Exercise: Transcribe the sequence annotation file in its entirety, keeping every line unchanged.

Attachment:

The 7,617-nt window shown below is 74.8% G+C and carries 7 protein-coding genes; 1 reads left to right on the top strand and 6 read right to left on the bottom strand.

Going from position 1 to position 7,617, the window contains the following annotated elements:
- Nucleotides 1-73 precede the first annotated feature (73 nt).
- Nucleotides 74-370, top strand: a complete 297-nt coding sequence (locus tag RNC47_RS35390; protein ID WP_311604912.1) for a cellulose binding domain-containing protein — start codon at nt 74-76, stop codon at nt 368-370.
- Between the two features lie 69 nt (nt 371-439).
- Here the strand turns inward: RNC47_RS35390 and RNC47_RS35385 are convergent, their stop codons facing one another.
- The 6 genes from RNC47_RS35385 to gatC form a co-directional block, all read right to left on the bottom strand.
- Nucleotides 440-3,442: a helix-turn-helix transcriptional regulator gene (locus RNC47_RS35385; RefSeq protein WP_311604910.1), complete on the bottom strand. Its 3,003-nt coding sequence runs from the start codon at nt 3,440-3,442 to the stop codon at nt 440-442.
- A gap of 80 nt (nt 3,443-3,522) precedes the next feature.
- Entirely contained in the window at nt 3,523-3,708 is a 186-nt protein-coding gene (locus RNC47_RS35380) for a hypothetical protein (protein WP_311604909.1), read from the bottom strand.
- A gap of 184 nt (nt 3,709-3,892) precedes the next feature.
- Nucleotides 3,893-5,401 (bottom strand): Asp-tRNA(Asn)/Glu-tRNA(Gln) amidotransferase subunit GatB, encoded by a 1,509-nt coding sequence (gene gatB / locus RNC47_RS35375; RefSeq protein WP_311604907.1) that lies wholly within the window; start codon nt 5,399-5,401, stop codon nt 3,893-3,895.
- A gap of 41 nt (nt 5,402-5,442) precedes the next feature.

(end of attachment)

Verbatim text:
The 7,617-nt window shown below is 74.8% G+C and carries 7 protein-coding genes; 1 reads left to right on the top strand and 6 read right to left on the bottom strand.

Going from position 1 to position 7,617, the window contains the following annotated elements:
- Nucleotides 1-73 precede the first annotated feature (73 nt).
- Nucleotides 74-370, top strand: a complete 297-nt coding sequence (locus tag RNC47_RS35390; protein ID WP_311604912.1) for a cellulose binding domain-containing protein — start codon at nt 74-76, stop codon at nt 368-370.
- Between the two features lie 69 nt (nt 371-439).
- Here the strand turns inward: RNC47_RS35390 and RNC47_RS35385 are convergent, their stop codons facing one another.
- The 6 genes from RNC47_RS35385 to gatC form a co-directional block, all read right to left on the bottom strand.
- Nucleotides 440-3,442: a helix-turn-helix transcriptional regulator gene (locus RNC47_RS35385; RefSeq protein WP_311604910.1), complete on the bottom strand. Its 3,003-nt coding sequence runs from the start codon at nt 3,440-3,442 to the stop codon at nt 440-442.
- A gap of 80 nt (nt 3,443-3,522) precedes the next feature.
- Entirely contained in the window at nt 3,523-3,708 is a 186-nt protein-coding gene (locus RNC47_RS35380) for a hypothetical protein (protein WP_311604909.1), read from the bottom strand.
- A gap of 184 nt (nt 3,709-3,892) precedes the next feature.
- Nucleotides 3,893-5,401 (bottom strand): Asp-tRNA(Asn)/Glu-tRNA(Gln) amidotransferase subunit GatB, encoded by a 1,509-nt coding sequence (gene gatB / locus RNC47_RS35375; RefSeq protein WP_311604907.1) that lies wholly within the window; start codon nt 5,399-5,401, stop codon nt 3,893-3,895.
- A gap of 41 nt (nt 5,402-5,442) precedes the next feature.